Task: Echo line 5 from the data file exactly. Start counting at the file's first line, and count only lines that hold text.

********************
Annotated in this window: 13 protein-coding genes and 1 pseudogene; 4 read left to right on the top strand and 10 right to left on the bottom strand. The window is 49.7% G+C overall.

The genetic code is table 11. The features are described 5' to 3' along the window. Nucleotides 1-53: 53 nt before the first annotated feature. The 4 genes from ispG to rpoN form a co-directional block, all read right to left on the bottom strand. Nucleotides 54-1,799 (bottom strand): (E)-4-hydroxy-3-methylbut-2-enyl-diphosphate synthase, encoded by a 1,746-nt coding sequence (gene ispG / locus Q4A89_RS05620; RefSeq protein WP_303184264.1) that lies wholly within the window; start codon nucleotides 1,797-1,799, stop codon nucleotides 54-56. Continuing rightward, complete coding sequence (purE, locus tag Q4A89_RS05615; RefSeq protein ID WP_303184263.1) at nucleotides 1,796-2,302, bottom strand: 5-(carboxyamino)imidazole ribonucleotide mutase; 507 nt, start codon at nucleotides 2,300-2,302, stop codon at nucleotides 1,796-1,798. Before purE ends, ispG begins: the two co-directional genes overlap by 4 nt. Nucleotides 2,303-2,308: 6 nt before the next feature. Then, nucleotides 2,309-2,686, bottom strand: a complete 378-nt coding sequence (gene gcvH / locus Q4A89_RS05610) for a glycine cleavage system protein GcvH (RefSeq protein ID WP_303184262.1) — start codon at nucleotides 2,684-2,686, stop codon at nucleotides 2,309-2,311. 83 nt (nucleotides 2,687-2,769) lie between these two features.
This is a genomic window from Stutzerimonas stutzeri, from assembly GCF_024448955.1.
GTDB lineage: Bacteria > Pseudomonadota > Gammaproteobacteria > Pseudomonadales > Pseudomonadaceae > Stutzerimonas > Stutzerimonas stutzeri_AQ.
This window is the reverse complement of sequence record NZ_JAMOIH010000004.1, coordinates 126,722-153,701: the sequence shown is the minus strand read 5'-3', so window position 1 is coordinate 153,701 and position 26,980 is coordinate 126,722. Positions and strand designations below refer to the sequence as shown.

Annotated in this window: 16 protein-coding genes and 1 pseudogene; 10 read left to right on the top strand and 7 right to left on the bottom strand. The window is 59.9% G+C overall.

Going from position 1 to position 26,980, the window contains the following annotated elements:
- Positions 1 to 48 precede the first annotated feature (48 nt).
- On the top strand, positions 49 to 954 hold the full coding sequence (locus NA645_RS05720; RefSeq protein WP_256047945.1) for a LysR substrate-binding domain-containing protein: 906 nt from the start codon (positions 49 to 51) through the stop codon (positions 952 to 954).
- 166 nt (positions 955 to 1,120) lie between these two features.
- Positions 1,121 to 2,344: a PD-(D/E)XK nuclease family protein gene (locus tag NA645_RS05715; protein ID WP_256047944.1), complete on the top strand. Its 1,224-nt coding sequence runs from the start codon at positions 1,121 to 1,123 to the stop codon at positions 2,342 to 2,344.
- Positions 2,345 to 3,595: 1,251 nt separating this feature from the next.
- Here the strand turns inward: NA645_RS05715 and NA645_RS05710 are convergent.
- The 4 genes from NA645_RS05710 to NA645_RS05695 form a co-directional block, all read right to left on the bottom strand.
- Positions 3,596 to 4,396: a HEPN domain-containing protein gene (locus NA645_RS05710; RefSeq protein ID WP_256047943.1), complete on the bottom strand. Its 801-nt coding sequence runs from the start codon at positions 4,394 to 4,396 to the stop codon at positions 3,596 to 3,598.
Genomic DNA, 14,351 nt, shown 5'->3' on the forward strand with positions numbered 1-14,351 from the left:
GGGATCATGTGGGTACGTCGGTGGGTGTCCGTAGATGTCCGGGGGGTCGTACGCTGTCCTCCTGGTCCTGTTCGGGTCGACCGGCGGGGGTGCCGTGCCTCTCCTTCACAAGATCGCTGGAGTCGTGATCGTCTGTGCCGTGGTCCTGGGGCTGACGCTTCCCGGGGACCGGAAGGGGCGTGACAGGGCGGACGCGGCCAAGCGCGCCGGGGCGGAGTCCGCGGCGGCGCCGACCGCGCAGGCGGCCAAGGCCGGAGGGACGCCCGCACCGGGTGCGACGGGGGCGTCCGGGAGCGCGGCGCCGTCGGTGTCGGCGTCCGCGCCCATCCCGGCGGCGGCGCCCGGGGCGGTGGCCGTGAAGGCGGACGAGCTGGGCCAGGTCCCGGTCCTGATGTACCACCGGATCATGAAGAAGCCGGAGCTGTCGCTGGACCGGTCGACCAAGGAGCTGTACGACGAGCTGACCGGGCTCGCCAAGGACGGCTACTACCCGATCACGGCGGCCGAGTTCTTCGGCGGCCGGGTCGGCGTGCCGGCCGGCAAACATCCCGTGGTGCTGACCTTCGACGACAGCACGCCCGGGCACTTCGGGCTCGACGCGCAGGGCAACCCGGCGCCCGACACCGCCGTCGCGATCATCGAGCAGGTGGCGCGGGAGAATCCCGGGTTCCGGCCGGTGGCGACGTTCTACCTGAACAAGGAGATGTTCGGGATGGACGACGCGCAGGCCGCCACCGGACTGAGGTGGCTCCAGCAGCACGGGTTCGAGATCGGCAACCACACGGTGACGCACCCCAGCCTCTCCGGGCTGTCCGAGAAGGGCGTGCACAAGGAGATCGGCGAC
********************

This window is the reverse complement of sequence record NZ_JAMOIH010000004.1, coordinates 126,722-153,701: the sequence shown is the minus strand read 5'-3', so window position 1 is coordinate 153,701 and position 26,980 is coordinate 126,722. Positions and strand designations below refer to the sequence as shown.